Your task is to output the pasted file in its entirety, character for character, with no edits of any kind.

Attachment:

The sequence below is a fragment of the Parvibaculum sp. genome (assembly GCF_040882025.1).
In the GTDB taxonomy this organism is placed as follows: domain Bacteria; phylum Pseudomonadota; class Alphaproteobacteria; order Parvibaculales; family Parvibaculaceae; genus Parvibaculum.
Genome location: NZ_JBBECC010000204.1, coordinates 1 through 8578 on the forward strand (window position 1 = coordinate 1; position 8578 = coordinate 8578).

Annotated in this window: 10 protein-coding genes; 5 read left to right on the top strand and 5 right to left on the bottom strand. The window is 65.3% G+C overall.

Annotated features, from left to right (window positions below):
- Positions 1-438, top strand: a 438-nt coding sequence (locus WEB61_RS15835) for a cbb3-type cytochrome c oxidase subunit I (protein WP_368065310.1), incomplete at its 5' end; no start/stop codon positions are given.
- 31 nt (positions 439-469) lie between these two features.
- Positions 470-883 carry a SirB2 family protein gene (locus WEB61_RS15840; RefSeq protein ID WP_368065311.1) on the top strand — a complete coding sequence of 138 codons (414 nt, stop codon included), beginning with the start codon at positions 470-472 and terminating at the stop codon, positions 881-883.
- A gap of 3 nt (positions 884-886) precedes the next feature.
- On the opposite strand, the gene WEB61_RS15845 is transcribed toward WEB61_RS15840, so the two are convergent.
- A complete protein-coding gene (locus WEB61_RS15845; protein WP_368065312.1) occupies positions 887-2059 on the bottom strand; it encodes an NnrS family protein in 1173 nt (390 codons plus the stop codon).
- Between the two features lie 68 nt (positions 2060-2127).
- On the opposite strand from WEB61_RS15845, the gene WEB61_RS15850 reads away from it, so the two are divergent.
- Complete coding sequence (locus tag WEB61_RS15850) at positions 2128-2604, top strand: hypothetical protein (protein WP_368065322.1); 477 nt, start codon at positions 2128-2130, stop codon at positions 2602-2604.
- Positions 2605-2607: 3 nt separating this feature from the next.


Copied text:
The sequence below is a fragment of the Parvibaculum sp. genome (assembly GCF_040882025.1).
In the GTDB taxonomy this organism is placed as follows: domain Bacteria; phylum Pseudomonadota; class Alphaproteobacteria; order Parvibaculales; family Parvibaculaceae; genus Parvibaculum.
Genome location: NZ_JBBECC010000204.1, coordinates 1 through 8578 on the forward strand (window position 1 = coordinate 1; position 8578 = coordinate 8578).

Annotated in this window: 10 protein-coding genes; 5 read left to right on the top strand and 5 right to left on the bottom strand. The window is 65.3% G+C overall.

Annotated features, from left to right (window positions below):
- Positions 1-438, top strand: a 438-nt coding sequence (locus WEB61_RS15835) for a cbb3-type cytochrome c oxidase subunit I (protein WP_368065310.1), incomplete at its 5' end; no start/stop codon positions are given.
- 31 nt (positions 439-469) lie between these two features.
- Positions 470-883 carry a SirB2 family protein gene (locus WEB61_RS15840; RefSeq protein ID WP_368065311.1) on the top strand — a complete coding sequence of 138 codons (414 nt, stop codon included), beginning with the start codon at positions 470-472 and terminating at the stop codon, positions 881-883.
- A gap of 3 nt (positions 884-886) precedes the next feature.
- On the opposite strand, the gene WEB61_RS15845 is transcribed toward WEB61_RS15840, so the two are convergent.
- A complete protein-coding gene (locus WEB61_RS15845; protein WP_368065312.1) occupies positions 887-2059 on the bottom strand; it encodes an NnrS family protein in 1173 nt (390 codons plus the stop codon).
- Between the two features lie 68 nt (positions 2060-2127).
- On the opposite strand from WEB61_RS15845, the gene WEB61_RS15850 reads away from it, so the two are divergent.
- Complete coding sequence (locus tag WEB61_RS15850) at positions 2128-2604, top strand: hypothetical protein (protein WP_368065322.1); 477 nt, start codon at positions 2128-2130, stop codon at positions 2602-2604.
- Positions 2605-2607: 3 nt separating this feature from the next.